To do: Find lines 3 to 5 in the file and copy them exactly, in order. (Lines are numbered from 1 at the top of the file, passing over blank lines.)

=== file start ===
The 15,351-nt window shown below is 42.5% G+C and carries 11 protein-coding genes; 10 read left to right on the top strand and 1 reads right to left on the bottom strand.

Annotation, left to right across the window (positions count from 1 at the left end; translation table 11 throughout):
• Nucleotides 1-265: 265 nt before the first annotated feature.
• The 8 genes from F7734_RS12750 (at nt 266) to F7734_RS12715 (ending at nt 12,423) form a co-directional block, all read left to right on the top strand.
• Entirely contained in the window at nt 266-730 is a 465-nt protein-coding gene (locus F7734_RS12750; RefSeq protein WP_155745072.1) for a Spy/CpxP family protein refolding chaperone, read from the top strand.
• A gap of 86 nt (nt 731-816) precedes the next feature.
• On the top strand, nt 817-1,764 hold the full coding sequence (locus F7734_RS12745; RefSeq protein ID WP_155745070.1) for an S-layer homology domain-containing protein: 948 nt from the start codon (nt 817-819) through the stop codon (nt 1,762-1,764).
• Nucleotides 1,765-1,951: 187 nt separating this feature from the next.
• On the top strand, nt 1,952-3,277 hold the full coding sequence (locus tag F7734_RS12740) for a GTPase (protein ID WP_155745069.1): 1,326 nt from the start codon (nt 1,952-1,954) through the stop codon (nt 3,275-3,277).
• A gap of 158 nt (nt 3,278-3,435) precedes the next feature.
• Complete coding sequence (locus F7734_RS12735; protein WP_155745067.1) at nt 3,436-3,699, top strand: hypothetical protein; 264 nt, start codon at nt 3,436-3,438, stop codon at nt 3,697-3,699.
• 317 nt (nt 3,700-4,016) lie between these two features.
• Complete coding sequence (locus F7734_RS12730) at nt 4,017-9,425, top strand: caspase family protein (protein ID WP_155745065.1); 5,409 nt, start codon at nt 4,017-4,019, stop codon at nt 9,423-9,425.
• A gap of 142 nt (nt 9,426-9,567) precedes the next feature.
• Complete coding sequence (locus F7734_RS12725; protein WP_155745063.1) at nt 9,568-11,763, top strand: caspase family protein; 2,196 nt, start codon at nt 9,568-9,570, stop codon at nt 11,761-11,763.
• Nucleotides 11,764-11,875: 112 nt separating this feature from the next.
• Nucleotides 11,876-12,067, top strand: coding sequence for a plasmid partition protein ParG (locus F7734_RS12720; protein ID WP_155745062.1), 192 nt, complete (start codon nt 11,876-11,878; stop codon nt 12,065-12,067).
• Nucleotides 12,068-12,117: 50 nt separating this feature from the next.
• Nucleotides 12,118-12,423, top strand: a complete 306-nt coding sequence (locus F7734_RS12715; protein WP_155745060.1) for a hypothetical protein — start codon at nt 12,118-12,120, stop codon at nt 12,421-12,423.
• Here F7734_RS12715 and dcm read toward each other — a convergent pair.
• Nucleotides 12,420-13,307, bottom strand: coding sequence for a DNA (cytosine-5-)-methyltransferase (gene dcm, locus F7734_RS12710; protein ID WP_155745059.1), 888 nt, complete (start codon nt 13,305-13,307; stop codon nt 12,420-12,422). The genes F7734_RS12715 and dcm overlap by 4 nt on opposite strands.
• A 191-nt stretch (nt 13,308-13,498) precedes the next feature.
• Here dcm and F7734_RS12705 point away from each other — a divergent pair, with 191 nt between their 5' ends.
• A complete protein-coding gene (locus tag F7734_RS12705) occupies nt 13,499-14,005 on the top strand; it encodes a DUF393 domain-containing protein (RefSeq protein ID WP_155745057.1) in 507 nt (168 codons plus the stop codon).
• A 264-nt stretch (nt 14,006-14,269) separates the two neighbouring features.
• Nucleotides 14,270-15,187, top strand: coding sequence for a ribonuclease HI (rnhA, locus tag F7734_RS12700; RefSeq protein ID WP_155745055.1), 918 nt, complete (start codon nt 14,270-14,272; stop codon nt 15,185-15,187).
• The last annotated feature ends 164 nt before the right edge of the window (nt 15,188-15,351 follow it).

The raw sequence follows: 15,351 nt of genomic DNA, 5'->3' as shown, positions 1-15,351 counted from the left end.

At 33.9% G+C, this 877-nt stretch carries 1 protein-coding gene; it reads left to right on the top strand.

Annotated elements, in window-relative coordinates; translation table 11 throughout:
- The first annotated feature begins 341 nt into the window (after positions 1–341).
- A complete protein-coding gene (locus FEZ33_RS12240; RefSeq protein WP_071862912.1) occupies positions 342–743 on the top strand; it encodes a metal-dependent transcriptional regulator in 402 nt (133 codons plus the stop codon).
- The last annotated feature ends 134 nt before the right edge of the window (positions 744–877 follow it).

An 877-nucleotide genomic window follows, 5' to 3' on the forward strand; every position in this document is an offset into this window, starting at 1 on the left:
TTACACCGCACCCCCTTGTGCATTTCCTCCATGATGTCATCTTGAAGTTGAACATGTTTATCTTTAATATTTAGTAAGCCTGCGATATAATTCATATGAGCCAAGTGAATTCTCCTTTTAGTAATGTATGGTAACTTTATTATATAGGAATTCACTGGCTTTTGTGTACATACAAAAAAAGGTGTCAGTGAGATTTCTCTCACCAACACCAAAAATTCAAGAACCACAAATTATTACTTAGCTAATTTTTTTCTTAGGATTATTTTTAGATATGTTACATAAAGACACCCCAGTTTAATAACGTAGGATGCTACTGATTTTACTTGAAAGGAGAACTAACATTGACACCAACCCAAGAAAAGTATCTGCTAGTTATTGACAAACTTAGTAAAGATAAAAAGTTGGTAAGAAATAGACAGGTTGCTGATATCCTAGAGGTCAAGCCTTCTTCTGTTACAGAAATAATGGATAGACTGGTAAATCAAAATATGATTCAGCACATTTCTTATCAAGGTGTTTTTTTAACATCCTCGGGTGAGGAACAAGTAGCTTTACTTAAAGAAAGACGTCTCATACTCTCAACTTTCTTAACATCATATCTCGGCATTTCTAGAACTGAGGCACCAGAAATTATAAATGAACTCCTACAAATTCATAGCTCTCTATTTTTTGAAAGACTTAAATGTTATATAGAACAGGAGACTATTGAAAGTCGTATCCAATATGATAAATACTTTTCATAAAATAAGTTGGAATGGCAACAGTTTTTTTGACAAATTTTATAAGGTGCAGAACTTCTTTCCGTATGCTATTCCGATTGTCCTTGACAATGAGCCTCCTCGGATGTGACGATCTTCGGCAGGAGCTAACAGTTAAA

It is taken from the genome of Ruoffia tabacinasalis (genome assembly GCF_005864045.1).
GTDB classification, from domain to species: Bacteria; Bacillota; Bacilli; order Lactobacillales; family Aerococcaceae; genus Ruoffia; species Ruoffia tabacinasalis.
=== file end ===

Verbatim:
• Nucleotides 1-265: 265 nt before the first annotated feature.
• The 8 genes from F7734_RS12750 (at nt 266) to F7734_RS12715 (ending at nt 12,423) form a co-directional block, all read left to right on the top strand.
• Entirely contained in the window at nt 266-730 is a 465-nt protein-coding gene (locus F7734_RS12750; RefSeq protein WP_155745072.1) for a Spy/CpxP family protein refolding chaperone, read from the top strand.